I’m back! I took some time off from the blog to travel with family and friends since summer is the best time. I visited A LOT of cemeteries, too!

I’m still writing about Chattanooga’s Forest Hills Cemetery. For this final installment, I’m featuring people whose monuments actually resemble them. Many times, it’s an angel or a cross but in this case, it’s a statue or bust that is meant to be the deceased.

This first young woman was born on July 23, 1873 to parents James W. Oliver and Louisa Dikeman Oliver. I could find very little about them, only that James was born in New York and Louisa was born in Pennsylvania. They do not appear in census records. Eldest daughter Grace was born in 1873 and another daughter, Pearl, was born in 1879. There is mention of a son, Edward, in James’ will but he was already deceased when James died in 1892.

Grace Oliver’s monument holds a lyre on her lap, signifying a love of music.

I did learn that James was a conductor for various railroads in Chattanooga over the years, from the S&W Railroad (most likely the Savannah and Western Railroad) and the Piedmont Airline.

“A Voice We Loved is Stilled”

Grace died of typhoid fever on Dec. 5, 1890 in Chattanooga at the age of 17. I found an article about her death and burial in an issue of The Conductor and Brakeman describing Grace and her musical spirit. I suspect James Oliver’s fellow railroad co-workers may have assisted in paying for Grace’s monument.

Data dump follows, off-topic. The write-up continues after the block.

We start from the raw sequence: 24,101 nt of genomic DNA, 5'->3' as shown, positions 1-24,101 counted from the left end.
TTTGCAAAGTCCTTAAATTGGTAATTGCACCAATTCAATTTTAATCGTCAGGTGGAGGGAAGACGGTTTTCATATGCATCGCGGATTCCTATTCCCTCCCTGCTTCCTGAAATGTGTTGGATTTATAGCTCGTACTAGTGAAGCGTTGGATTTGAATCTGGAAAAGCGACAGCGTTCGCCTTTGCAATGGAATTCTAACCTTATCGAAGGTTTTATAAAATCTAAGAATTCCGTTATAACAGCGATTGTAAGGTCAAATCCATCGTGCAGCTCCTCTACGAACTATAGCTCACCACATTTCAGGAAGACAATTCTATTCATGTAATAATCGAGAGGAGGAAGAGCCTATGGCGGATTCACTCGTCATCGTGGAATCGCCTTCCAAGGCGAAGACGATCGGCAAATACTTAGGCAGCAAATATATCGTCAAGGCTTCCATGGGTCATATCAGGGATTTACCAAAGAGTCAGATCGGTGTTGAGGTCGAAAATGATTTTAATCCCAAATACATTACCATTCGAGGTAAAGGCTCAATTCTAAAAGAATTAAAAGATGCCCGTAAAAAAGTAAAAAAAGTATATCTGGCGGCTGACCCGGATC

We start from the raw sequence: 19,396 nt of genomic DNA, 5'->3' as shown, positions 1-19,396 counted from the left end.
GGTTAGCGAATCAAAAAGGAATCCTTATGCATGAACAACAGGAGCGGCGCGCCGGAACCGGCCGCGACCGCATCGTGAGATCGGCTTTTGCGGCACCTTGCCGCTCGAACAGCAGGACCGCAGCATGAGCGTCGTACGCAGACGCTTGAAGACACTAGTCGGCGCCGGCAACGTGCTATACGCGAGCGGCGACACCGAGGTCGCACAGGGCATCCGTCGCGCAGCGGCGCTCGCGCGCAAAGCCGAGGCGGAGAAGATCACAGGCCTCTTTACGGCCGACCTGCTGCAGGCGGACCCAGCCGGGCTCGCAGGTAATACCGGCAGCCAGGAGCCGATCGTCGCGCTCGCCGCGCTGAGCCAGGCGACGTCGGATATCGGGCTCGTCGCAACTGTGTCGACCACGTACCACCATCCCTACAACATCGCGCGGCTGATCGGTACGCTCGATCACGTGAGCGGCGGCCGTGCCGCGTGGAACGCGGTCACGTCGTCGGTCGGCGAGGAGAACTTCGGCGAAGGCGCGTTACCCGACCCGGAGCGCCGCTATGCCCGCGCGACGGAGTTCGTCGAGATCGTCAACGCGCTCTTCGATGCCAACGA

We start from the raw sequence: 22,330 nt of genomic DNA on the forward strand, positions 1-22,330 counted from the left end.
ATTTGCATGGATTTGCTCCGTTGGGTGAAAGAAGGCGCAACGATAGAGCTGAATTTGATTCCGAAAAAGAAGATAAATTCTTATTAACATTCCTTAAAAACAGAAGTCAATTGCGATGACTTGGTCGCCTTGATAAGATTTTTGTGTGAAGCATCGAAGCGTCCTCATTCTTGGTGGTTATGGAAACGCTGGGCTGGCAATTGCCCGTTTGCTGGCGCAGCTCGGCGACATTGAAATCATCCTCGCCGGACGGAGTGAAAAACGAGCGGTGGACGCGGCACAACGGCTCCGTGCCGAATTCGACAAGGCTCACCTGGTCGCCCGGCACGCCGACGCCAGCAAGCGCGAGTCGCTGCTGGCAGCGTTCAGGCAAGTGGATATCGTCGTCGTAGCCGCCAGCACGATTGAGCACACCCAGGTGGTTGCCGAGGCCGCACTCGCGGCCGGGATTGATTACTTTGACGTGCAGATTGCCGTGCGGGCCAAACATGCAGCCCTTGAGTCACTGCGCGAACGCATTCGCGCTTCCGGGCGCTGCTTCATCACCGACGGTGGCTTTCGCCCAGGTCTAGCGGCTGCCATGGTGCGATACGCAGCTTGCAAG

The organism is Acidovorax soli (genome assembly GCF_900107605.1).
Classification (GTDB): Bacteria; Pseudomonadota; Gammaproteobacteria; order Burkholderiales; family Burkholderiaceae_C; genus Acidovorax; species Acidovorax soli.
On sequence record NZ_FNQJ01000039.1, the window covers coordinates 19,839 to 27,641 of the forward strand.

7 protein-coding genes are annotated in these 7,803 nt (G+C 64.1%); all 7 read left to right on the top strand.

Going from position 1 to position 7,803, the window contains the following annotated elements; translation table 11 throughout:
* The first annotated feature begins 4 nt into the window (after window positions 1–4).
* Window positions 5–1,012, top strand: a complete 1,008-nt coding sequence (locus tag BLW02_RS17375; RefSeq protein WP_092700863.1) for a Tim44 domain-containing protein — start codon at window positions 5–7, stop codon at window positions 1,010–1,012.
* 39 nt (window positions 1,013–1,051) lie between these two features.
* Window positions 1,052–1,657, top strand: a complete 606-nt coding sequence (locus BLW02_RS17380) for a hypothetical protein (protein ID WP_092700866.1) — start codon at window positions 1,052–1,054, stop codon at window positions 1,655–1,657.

This article from the December 1890, Vol. 8 issue of The Conductor and Brakeman magazine describes how James W. Oliver’s co-workers attended his daughter Grace’s burial.

While no photograph of Grace survives, I believe her monument likely resembles her and features her love of music since the figure is holding a lyre on her lap.

The inscription on the side of her monument reads:

A precious one from us has gone
A voice we loved is stilled.
A place is vacant in our home
Which never can be filled.

Grace Oliver died of typhoid fever at the age of 17.

James W. Oliver passed away a little over two years later at the age of 62 in 1892, leaving his estate to Louisa and his daughter, Pearl. Louisa and Pearl lived together in Chattanooga for several more years, with Pearl working as a music teacher. Louisa died in 1925 at the age of 75 of cardiac problems. Pearl died in 1957 at the age of 79 having never married.

The obelisk has roots in Egyptian architecture and culture, representing a ray of sunlight. The drapery provides the added sentiment of mourning, the death shroud, or the thin veil between Heaven and Earth.

James, Louisa, and Pearl Oliver are buried with Grace at Forest Hills, a large obelisk standing beside her monument.